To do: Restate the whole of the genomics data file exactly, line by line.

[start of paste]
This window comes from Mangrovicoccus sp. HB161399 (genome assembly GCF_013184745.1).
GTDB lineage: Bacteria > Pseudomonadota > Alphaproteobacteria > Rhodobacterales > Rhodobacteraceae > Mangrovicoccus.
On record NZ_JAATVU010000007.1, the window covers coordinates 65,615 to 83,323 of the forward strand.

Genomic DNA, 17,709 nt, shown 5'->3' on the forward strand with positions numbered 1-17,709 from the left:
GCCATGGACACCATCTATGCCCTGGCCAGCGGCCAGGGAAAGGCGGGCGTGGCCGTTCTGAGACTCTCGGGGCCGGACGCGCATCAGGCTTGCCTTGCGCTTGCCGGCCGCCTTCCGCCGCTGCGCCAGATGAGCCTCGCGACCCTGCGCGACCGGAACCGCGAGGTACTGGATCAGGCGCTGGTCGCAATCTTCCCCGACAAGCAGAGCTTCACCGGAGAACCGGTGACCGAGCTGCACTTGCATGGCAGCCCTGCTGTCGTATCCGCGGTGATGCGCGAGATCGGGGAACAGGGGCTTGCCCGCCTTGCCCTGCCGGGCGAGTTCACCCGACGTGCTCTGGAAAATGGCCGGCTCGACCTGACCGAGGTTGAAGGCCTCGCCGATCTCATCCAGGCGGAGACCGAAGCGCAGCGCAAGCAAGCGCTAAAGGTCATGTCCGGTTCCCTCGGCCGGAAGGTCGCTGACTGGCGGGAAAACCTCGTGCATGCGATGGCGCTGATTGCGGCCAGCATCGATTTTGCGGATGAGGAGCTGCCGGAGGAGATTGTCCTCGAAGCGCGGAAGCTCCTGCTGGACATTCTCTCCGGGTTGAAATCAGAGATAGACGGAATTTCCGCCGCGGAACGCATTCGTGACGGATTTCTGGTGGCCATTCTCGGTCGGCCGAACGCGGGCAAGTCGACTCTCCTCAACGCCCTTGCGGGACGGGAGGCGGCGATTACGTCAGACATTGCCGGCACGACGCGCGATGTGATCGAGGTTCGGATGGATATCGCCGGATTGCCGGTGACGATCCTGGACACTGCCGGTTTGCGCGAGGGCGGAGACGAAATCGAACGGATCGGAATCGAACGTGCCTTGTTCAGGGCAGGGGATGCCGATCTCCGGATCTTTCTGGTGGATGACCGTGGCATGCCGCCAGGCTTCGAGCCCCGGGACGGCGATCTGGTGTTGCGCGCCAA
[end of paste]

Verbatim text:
This window comes from Mangrovicoccus sp. HB161399 (genome assembly GCF_013184745.1).
GTDB lineage: Bacteria > Pseudomonadota > Alphaproteobacteria > Rhodobacterales > Rhodobacteraceae > Mangrovicoccus.
On record NZ_JAATVU010000007.1, the window covers coordinates 65,615 to 83,323 of the forward strand.

Genomic DNA, 17,709 nt, shown 5'->3' on the forward strand with positions numbered 1-17,709 from the left:
GCCATGGACACCATCTATGCCCTGGCCAGCGGCCAGGGAAAGGCGGGCGTGGCCGTTCTGAGACTCTCGGGGCCGGACGCGCATCAGGCTTGCCTTGCGCTTGCCGGCCGCCTTCCGCCGCTGCGCCAGATGAGCCTCGCGACCCTGCGCGACCGGAACCGCGAGGTACTGGATCAGGCGCTGGTCGCAATCTTCCCCGACAAGCAGAGCTTCACCGGAGAACCGGTGACCGAGCTGCACTTGCATGGCAGCCCTGCTGTCGTATCCGCGGTGATGCGCGAGATCGGGGAACAGGGGCTTGCCCGCCTTGCCCTGCCGGGCGAGTTCACCCGACGTGCTCTGGAAAATGGCCGGCTCGACCTGACCGAGGTTGAAGGCCTCGCCGATCTCATCCAGGCGGAGACCGAAGCGCAGCGCAAGCAAGCGCTAAAGGTCATGTCCGGTTCCCTCGGCCGGAAGGTCGCTGACTGGCGGGAAAACCTCGTGCATGCGATGGCGCTGATTGCGGCCAGCATCGATTTTGCGGATGAGGAGCTGCCGGAGGAGATTGTCCTCGAAGCGCGGAAGCTCCTGCTGGACATTCTCTCCGGGTTGAAATCAGAGATAGACGGAATTTCCGCCGCGGAACGCATTCGTGACGGATTTCTGGTGGCCATTCTCGGTCGGCCGAACGCGGGCAAGTCGACTCTCCTCAACGCCCTTGCGGGACGGGAGGCGGCGATTACGTCAGACATTGCCGGCACGACGCGCGATGTGATCGAGGTTCGGATGGATATCGCCGGATTGCCGGTGACGATCCTGGACACTGCCGGTTTGCGCGAGGGCGGAGACGAAATCGAACGGATCGGAATCGAACGTGCCTTGTTCAGGGCAGGGGATGCCGATCTCCGGATCTTTCTGGTGGATGACCGTGGCATGCCGCCAGGCTTCGAGCCCCGGGACGGCGATCTGGTGTTGCGCGCCAA